Traditional vs. Digital
At this time of year we see a multitude of articles about predictions for the year to come – some obvious and some less evident – I’ve tried to keep my list short and focussed this time around as we marketers have only a limited bandwidth to evolve our increasingly complex ecosystem. Some elements may seem like they should have happened in 2011, whilst others are reaching their peak now. There is no doubt that 2012 will, yet again, be a year of changes – let’s hope that this time around the marketing world can keep up!
1. Content Marketing
Content marketing is coming to life, and 2012 will More >
I particularly liked this infographic from Voltier Digital as it lays down in very clear terms the old vs. the new. In the amusing and beautiful design there are some very key points that relate to one-way messaging and looking for consumers as opposed to understanding that they are in control and that it is about being found and adding value – marketing has changed, and marketers need to change too.
Infographic courtesy of Voltier Digital
And this is is just as true in the advertising business as we try and evolve an ageing traditional, TV and print focussed, business model into our 2.0 world. Agency holding companies have created digital exchanges, ad agencies have bought up their BTL counterparts and certain organisations have even attempted to renew their entire staff base by bringing in new digital specialists, but at the end of the day, bringing ‘digital’ More >
I love that word phygital, I didn’t come up with it, and I’m not even sure it was coined by Momentum either (although they have trademarked it), but they seem to have optimised their site for this term and their positioning as An agency for the Phygital™ world.
But phygital doesn’t belong to just one agency. Phygital as it sounds is the combination of the physical and digital worlds and it is, IMVHO, the real sign of the coming of age of technology in the marketing world. As we move away from the days of a super full flash website, just because you can, or a mobile or iPad app that doesn’t More >
Sometimes it’s still hard to talk to ‘traditional ad guys’ and get them to understand how the business of communications has changed, how the web has exploded the number of channels through which we can deliver messages and also empowered the consumer to respond, turning a monologue into dialogue and thereby giving them a voice. And how these evolutions have not just created a step change in the strategy of marketing communications but really created a paradigm shift in how we approach our work.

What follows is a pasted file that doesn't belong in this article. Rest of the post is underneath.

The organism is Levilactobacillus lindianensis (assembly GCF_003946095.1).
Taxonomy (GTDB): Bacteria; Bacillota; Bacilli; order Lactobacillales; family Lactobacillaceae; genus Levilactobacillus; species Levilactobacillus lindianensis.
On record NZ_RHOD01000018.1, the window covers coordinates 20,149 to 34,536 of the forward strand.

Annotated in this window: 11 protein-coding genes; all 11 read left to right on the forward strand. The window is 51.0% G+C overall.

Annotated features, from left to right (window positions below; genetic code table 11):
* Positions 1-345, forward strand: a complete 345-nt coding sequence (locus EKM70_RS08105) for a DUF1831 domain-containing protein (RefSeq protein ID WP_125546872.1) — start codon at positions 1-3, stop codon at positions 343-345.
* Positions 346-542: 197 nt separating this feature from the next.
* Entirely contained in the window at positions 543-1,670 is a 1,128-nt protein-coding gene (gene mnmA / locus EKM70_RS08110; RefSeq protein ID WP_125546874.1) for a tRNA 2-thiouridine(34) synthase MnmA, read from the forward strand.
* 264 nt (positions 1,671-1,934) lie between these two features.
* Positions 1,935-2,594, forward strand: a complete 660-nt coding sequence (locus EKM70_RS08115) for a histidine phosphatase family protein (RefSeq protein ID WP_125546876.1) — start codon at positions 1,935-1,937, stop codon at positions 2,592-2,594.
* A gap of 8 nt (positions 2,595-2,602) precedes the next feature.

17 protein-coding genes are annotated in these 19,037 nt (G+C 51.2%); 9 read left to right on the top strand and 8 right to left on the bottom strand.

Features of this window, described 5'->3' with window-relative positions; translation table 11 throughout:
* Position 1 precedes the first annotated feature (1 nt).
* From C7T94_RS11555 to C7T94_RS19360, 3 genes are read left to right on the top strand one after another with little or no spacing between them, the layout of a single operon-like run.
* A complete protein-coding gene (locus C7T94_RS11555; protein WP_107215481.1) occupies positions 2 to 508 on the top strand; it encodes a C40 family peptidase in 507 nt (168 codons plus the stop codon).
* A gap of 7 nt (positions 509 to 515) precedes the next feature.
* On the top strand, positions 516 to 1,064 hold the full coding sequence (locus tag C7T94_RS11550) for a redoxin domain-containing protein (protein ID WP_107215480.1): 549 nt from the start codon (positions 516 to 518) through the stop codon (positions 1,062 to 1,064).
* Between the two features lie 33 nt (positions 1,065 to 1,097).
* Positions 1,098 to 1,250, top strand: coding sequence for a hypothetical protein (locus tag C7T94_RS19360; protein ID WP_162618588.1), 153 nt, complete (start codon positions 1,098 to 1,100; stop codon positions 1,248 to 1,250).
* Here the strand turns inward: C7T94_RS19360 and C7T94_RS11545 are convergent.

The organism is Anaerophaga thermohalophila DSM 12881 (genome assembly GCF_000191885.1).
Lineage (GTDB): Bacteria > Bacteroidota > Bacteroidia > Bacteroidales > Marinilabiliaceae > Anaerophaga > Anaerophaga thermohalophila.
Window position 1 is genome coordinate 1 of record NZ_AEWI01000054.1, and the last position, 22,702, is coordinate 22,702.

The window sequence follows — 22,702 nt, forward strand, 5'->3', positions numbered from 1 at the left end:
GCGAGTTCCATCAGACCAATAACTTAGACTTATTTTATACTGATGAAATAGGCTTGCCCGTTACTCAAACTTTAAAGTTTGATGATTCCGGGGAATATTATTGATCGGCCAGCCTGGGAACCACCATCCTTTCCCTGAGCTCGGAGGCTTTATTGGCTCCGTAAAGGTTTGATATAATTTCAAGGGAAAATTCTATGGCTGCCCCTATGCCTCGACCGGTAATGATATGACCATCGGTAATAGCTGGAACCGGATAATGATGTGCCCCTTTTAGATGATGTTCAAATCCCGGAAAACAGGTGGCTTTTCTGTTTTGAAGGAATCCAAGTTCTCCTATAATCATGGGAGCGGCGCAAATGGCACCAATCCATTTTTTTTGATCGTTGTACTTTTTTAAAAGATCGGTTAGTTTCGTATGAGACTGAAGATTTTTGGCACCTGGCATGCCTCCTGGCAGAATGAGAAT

Hence it is still not uncommon to be presented with very traditional print or outdoor brand ads More >
Depending on who I’m talking to, I find it very hard to describe what I do – a lot of the time I talk about ‘digital strategy‘ but I know that if I find it difficult to explain, that probably means that others find it even harder to understand – it’s a logical conclusion.
What is digital strategy? Where does it start and finish? How is this different from business strategy or communications strategy? Invariably, when I start to try and answer these questions, I end up talking about the tasks I cover, or what I deliver, or how a typical day looks – but really this doesn’t get to the heart of More >
I was asked to answer the question ‘Are digital agencies the new dinosaurs?’ in this week’s Campaign ME – check out my answer below and those of my industry colleagues in the attached.
Digital is no longer a microsite or a banner ad, digital is everywhere and in everything – look at interactive TV, digital billboards and magazine subscriptions on the iPad. Agencies are evolving too and the term digital agency has lost its meaning – many of the original pure play web agencies are finding that their strength is in production as ‘traditional’ agencies are evolving their own positioning to truly More >
I answered a question the other day on Quora: How can you change the culture of an advertising agency? And this has developed into a discussion about some simple things that agencies can start to do to set them on the path of cultural change.
My original answer was as follows:
The culture of an agency is about the people and how engaged they are in what they do – I think the reason we see this sort of question, and all the talk about agencies in general transforming is a fear among those who are getting left behind. We hear very little from agencies who are performing in the market today More >
I’ve had a few conversations recently about the changing remit of the advertising agency and the growing inter-relationships between different agencies, be they pure event/activation groups, web development or even media agencies. The question that always comes up (on both sides of the table) is whether the agencies will be able to get along.
The fact of the matter is that an agency is always looking to increase its bottom line – after all this is the business that they are in, and we know that the big holding companies are driving each of their business units hard with absolute revenue More >